Friday, February 17, 2012

Belize or Bust

In just three short days, I will have escaped the bone-chilling, humid grip of Georgia's winter weather and been transported to the sugary sands and turquoise waters of the Caribbean. Yep, Sunday it's Belize or bust!

Besides the ridiculous beauty of the country, I have a lot to look forward to. Two of my sisters will be there, and there are so few opportunities in our busy lives to get us all together. What memories we'll make!

Also on the trip will be a dear friend, his cousin (whom I have met before -- he's an hilarious story teller!) and his sister, whom I will be meeting for the first time.

I know one sister's son is coming, and my fingers are crossed that the other's children will be there. My two kids have such a grand time with their cousins! And in this locale? Forget about it! (<-- Please read this with your best New Yorker accent. Thanks :D)

Belize 411 borrowed from Belize on the Wild Side:

Approximately 9,000 square miles, bordered by Mexico to the north, Guatemala to the west and south, and the Caribbean Sea to the east.

The latest census in Belize shows a population of over 300,000 made up of Creole, Garifuna, Mestizo, Maya, and Europeans. Belize in general has very young population with over 50% under 18 years old.

English is the official language and is widely spoken throughout the country. Other languages spoken: Creole, Spanish, Garifuna, Maya, and German.

Belize is a member of the British Commonwealth, with a stable democratic government established along the model of the British Parlimentary system. 

The Belize Dollar has a fixed rate of $2BZ = $1US. 

Belize has the second longest barrier reef in the world (165 miles long). 

And one of the many reefs in the system includes The Lighthouse Reef. It's center is known as The Great Blue Hole. Our friend and host of the trip is an avid and experienced diver. He plans to explore this natural wonder of the world.

The Blue Hole is perfectly round, more than 1,000 feet (305 meters) in diameter and 480 feet (146 meters) deep. It's  the result of repeated collapses over 15,000 years of a limestone cave system that formed as the sea level drop during the last ice age journey. I don't dive, though I want to learn. One day, I too will dive into The Great Blue Hole. This time, I'll simply enjoy the snorkeling experience.

So, that's what I'll be doing from Sunday the 19th to Sunday the 26th. I hope you have a lovely week too, no matter where in the world you'll be. See you back here at the end of the month!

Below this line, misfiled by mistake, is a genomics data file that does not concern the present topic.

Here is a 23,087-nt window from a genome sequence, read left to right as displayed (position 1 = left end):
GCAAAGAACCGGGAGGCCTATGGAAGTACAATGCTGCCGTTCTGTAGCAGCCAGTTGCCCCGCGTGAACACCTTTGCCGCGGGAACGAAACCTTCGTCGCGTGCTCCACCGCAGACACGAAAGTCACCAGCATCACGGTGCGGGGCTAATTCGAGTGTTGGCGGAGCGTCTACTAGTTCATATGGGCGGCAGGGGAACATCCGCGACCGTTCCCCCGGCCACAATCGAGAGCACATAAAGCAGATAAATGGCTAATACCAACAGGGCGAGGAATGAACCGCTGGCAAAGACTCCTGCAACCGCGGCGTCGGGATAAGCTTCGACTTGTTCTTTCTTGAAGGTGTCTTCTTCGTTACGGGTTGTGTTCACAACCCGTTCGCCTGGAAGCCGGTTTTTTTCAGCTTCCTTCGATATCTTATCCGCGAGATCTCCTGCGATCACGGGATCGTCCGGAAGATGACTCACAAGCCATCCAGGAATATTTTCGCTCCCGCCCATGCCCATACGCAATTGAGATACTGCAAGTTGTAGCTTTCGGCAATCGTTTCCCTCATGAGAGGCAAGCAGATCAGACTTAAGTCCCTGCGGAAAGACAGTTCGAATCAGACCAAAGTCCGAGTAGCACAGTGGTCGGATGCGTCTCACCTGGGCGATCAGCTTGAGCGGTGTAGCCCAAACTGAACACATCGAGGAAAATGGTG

Friday, February 10, 2012


The week is coming to a close, and you've earned a few days of much deserved R&R. Make the most of your downtime!

Photo Found Here

Wishing you a happy Friday, a day to kick off a spectacular weekend full of inspiration and creative energy!

I'd love to write in this kitchen! Look at that natural light and warm color!
Photo Source Here

Whether you're writing, cooking, painting, singing, or just spending time with friends and family, I hope you're inspired to live out loud. Feel free!

Photo Source
However you see your reflection in the mirror of your soul ~you in your most beautiful light ~ let that spirit shine this weekend.   

And on Saturday, please stop by Laura Barnes's blog Laura B. Writer where I will be interviewed as part of her Savvy Sensation series. She asked me some really interesting questions!

Until tomorrow then, have a great day!                     


Tuesday, February 7, 2012

Spark it up!

Yesterday, I sat in front of the dreaded blank screen. There's a scene I want to write. I have the scene mapped out on paper. I know its goals, its tone. But I can't "see" it yet. So, every sentence I typed, I backspaced over. (Shush! I know I shouldn't rewrite/delete/go back. First drafts should be forward, forward, forward motion. Duh.) And yet, I did it. Over. And over. And over...

I'd check Facebook and Twitter and my other cyberspaces of choice, then go back to the WiP. When I was tired of the blank screen, roughly every seven or eight minutes, the urge to check in again hit me. (Hey, someone may have posted an hilarious photo or thought-provoking link in the past five minutes.) Rinse and repeat. That was my Monday.

Today will be different.

I've packed my bags. Once I hit the publish button here, I'm off to the gym for some cross training. I'll change out of my damp clothes afterwards and into a pair of yoga pants and hoodie. Then I'm driving to an undisclosed location with no WiFi access, that resembles the setting of the scene I want to write. I'll record sounds, smells, feelings I get from the space. I'll take photographs. And, I'll write. I may not write the actual scene, unless that's the direction my inspiration takes me. 

At any rate, the screen will not be blank today.